The U.S. Department of State’s Benjamin A. Gilman International Scholarship is a grant program that enables students of limited financial means to study or intern abroad, thereby gaining skills critical to our national security and economic prosperity. The Institute of International Education has administered the program since its inception in 2001.
A Gilman Scholarship enables American students to gain proficiency in diverse languages and cultures, skills that are critically important to their academic and career development.
The Gilman Scholarship Program broadens the student population that studies and interns abroad by supporting undergraduates who might not otherwise participate due to financial constraints. The program aims to encourage students to study and intern in a diverse array of countries and world regions. The program also encourages students to study languages, especially critical need languages (those deemed important to national security). Veterans of military service are encouraged to apply, and preference is given to veterans when other factors are equivalent. By supporting undergraduate students who have high financial need, the program has been successful in supporting students who have been historically underrepresented in education abroad, including but not limited to first-generation college students, students in STEM fields, ethnic minority students, students with disabilities, students attending HBCUs or other minority-serving institutions, students attending community colleges, and students coming from U.S. states with less study abroad participation.
Congressman Benjamin A. Gilman
This is a congressionally funded program of the Bureau of Educational and Cultural Affairs at the U.S. Department of State and named after the late congressman Benjamin A. Gilman from New York. With his support, the program was established by the International Academic Opportunity Act of 2000. Shortly thereafter in 2002, Congressman Gilman retired after serving in the House of Representatives for 30 years and chairing the House Foreign Relations Committee.
Study abroad is a special experience for every student who participates. Living and learning in a vastly different environment of another nation not only exposes our students to alternate views, but also adds an enriching social and cultural experience. It also provides our students with the opportunity to return home with a deeper understanding of their place in the world, encouraging them to be a contributor, rather than a spectator in the international community.Benjamin A. Gilman
Over 2,900 scholarships of up to $5,000 will be awarded this academic year for U.S. citizen undergraduates to study or intern abroad.
Award amounts will vary depending on the length of study and student need. Applicants who are studying a critical need language while abroad in a country in which the language is predominantly spoken can apply for a supplemental award of up to $3,000, for a combined total of $8,000. This award is competitive and offered to a limited number of Gilman scholars each year. Not all students who are studying these languages will receive $8,000. In addition to receiving additional funds for language study, students who are awarded the Critical Need Language Award and complete their Gilman Scholarship requirements will be offered the opportunity to take the ACTFL Oral Proficiency Interview (OPI). This test and the results will serve as both an evaluation measure of the award and as a credential for the award recipient.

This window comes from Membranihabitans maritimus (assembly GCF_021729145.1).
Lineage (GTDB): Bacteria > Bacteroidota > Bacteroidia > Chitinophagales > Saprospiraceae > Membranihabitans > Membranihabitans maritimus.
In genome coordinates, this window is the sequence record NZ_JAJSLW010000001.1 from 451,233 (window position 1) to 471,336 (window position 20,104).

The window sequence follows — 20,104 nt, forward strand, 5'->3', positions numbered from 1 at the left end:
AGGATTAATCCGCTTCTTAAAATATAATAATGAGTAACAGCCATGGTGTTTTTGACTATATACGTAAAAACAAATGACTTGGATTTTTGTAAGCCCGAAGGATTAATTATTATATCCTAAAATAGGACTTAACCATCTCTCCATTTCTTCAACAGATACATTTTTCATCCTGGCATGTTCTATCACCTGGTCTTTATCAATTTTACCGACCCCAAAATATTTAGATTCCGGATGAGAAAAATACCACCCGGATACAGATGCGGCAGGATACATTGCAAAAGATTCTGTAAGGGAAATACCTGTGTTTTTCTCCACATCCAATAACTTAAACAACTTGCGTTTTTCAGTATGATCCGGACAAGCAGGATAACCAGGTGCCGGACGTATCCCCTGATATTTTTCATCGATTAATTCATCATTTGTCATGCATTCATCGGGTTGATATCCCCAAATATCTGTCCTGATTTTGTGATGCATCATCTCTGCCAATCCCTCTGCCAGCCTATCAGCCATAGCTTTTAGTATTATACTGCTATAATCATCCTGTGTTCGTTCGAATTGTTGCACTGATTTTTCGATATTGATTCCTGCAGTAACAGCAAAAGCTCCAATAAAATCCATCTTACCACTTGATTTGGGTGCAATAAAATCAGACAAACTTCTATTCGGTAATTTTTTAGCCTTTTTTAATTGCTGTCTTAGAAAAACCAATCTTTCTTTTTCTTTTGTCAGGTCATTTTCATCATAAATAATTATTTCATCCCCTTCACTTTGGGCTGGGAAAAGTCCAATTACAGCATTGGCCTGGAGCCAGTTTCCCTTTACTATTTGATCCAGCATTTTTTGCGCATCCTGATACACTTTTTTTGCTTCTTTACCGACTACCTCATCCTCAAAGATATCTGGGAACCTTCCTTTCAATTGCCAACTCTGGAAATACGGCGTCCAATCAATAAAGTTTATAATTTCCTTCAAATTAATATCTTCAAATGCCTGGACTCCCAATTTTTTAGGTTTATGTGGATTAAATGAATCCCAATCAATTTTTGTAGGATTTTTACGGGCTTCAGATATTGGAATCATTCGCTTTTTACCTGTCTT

Critical Need Languages include:
Under Executive Order 13750, Gilman scholars are also eligible for 12 months of noncompetitive eligibility (NCE) hiring status within the federal government, with the possibility of extensions if certain criteria are met. NCE allows U.S. federal government agencies to hire eligible exchange program alumni outside of the formal competitive job announcement process and to compete for certain federal employment jobs that are only open to federal employees. Additional information is available on the U.S. Department of State’s Exchange Alumni website.
Award recipients are chosen by a competitive selection process and must use the award to defray eligible study or intern abroad costs. These costs include program tuition, room and board, books, local transportation, insurance, international airfare, passport and visa fees.
U.S. Department of State
For more than 50 years the U.S. Department of State’s Bureau of Educational and Cultural Affairs (ECA) has sought to cultivate mutual understanding between the people of the United States and the people of other countries to promote friendly, and peaceful relations, as mandated by the Mutual Educational and Cultural Exchange Act of 1961.
ECA accomplishes its mission through a variety of exchange programs and other initiatives that support mutual understanding by protecting cultural heritage across the globe, and providing educational resources for people interested in learning about American culture and the English language. ECA programs engage participants from a variety of backgrounds and specialties.